The Ninotchka Hat Blog

Jennifer Jones as Dior-clad adulteress in “Indiscretion of an American Wife”
May 14, 2010, 4:23 am
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The film is also known as “Terminal Station” in its expanded cut.

Jones is an elegantly attired, conservative housewife from Philadelphia in Rome to visit her sister. Monty Clift is Jones’ wounded, caustic but passionate lover, a half-Italian half-American university professor. The whole film takes place within the space of two hours. Each of the characters therefore only has one costume.

Few films have the protagonists wearing the same outfit for the entire duration of the film. Such films either throw characters into some sort of harrowing adventure or else take place over a short period of time. “Indiscretion” belongs to the latter. The use of a single costume means that character needs to inhabit it completely

Jennifer Jones wear a double breasted light coloured Dior suit, a pair of dark pumps, a fur tippet (probably mink), and a fur trimmed velvet skullcap done up with a turban-like swirl.

The hat itself is interesting. Montgomery Clift’s character, Giovanni, tells Jones’ character Mary: “Take off that hat. It’s a smug hat.” He then grabs it and takes it off himself. It is rather a smug hat. It’s small, silly, impractical, elegant and just a bit matronly. It’s not a young girl’s hat. Audrey Hepburn wouldn’t be wearing such a hat in the 50s. Hats have traditionally indicated more about the wearer’s class than any other garment. The hat, conservative and trimmed with mink, really places Mary as an upper-middle class housewife. The more bohemian Giovanni finds it repellant, because it represents Mary’s life back home, and her staid, but kindly husband. Gionvanni resents Mary for her bourgeois values. Costume is not only character but plot. Giovanni’s sensibilities seem to mesh more with those of De Sica, the director, a pre-eminent neo-realist whose essential sympathies lay with the common people, the sort of people Jones’ character unconsciously patronizes in this film.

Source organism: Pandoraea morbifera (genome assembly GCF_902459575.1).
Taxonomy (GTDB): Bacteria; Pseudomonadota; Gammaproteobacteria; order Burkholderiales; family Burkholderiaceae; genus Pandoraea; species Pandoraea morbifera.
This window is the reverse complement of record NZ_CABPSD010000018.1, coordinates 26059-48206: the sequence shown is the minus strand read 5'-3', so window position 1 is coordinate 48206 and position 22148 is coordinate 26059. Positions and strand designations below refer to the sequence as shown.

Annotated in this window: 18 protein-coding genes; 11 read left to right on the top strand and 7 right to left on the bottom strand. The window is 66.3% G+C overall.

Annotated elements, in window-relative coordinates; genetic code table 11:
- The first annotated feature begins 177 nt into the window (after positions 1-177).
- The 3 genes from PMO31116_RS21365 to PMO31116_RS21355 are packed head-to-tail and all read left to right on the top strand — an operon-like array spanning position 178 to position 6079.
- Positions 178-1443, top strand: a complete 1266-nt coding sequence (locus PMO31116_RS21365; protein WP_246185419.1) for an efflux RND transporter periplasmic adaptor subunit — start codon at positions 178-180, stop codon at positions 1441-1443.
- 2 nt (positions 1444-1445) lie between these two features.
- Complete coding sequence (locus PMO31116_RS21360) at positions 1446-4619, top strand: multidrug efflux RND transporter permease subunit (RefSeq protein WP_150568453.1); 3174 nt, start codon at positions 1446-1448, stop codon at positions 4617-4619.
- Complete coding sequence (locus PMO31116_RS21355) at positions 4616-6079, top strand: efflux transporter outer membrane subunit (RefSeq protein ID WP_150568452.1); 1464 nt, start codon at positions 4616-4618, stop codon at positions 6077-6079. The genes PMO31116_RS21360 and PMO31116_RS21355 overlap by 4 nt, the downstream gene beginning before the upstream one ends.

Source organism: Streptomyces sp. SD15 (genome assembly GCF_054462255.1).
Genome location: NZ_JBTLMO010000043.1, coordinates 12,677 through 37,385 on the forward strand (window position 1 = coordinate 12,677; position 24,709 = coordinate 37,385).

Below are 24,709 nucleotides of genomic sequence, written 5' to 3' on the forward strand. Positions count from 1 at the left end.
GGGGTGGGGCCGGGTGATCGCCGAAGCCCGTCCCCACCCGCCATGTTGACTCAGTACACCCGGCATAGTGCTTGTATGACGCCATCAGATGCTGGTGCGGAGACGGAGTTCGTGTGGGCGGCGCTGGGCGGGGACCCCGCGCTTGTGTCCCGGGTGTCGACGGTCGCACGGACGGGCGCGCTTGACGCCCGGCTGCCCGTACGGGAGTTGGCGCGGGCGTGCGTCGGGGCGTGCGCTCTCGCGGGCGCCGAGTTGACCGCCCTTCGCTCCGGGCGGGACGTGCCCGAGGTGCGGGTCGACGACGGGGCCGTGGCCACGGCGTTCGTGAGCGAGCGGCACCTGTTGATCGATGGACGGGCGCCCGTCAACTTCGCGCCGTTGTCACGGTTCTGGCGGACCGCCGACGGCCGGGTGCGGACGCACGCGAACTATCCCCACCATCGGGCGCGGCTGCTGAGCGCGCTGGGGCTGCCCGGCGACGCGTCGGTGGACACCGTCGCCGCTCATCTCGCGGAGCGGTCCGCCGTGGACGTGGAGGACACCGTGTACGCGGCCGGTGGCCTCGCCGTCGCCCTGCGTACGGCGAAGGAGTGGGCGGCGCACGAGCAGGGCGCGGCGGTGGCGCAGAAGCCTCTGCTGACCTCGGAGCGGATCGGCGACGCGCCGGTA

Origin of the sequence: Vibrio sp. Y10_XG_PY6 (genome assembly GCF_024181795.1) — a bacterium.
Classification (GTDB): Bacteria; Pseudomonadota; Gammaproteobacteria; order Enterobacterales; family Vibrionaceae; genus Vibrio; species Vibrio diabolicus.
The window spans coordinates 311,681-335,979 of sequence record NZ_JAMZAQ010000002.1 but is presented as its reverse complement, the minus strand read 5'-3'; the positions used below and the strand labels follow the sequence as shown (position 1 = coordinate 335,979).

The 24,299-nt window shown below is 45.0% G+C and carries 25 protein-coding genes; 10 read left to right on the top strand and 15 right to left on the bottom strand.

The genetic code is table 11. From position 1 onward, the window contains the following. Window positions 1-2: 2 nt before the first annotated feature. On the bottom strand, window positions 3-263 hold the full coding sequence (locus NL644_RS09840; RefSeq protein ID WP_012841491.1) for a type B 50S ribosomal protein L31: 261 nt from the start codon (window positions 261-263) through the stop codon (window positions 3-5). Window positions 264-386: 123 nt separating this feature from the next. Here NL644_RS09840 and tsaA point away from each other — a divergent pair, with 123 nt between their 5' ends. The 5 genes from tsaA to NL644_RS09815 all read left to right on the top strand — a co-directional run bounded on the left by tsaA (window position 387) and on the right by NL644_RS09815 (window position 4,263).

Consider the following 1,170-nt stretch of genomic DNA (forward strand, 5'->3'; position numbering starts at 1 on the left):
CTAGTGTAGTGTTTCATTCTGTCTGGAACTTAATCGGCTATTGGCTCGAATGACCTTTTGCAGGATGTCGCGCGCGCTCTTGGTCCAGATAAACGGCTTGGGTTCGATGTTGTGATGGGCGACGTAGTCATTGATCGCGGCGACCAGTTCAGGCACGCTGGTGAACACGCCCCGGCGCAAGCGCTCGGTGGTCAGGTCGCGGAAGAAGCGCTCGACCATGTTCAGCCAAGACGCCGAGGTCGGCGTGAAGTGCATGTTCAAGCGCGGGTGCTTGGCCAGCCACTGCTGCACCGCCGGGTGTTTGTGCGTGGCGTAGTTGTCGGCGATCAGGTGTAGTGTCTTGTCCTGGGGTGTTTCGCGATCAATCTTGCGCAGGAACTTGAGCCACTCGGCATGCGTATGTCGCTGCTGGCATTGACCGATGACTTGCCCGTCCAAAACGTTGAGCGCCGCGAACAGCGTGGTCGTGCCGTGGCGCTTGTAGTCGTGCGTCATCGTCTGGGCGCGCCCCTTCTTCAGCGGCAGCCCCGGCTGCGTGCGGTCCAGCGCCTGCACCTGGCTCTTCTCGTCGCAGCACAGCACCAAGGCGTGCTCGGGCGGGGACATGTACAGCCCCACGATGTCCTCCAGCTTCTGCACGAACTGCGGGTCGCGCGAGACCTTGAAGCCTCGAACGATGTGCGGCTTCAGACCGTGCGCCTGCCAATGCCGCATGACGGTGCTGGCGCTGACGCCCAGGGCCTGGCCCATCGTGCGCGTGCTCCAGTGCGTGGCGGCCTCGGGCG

Mary’s suit is also conservative. It’s not only double breasted but has an a-line skirt and even a tucker or blouse at the neckline. In films of this period, loose women almost always look straight-laced. Look at Farley Granger’s trampish wife in “Strangers on a Train”: Nothing is too tight, or too short, and there are no felshy bits popping out. Nowadays, trashy or scant clothing is a cinematic shorthand for “tramp”. In times past, there was the Production Code. There was no being inequivocably unvirtuous on screen.

Again, the outfit seems a bit matronly. Fitted double-breasted jackets tend to make women look more bosomy. Her hair is cropped short, as was the fashion at the time among “women” as opposed to “girls” who typically wore their hair longer. She’s wearing gloves. She looks demure but you certainly know there’s a wantonness there. Jennifer Jones was never relaxed on screen. There’s a nervous, edgy, fidgety quality about her that never allowed her to play truly confident or masterly women. Here her fidgeting is propelled by a deeply harboured sensuality with Monty Clift drawing those emotions out of her like some sort of sexual magnet — and she has no idea how to deal with it. Their chemistry is quite electric. The film itself suffers from an anemic script but I found Clift and Jones themselves worth the price of admission


Audrey goes mod and sleek in “Charade” (1963)
May 8, 2010, 6:28 am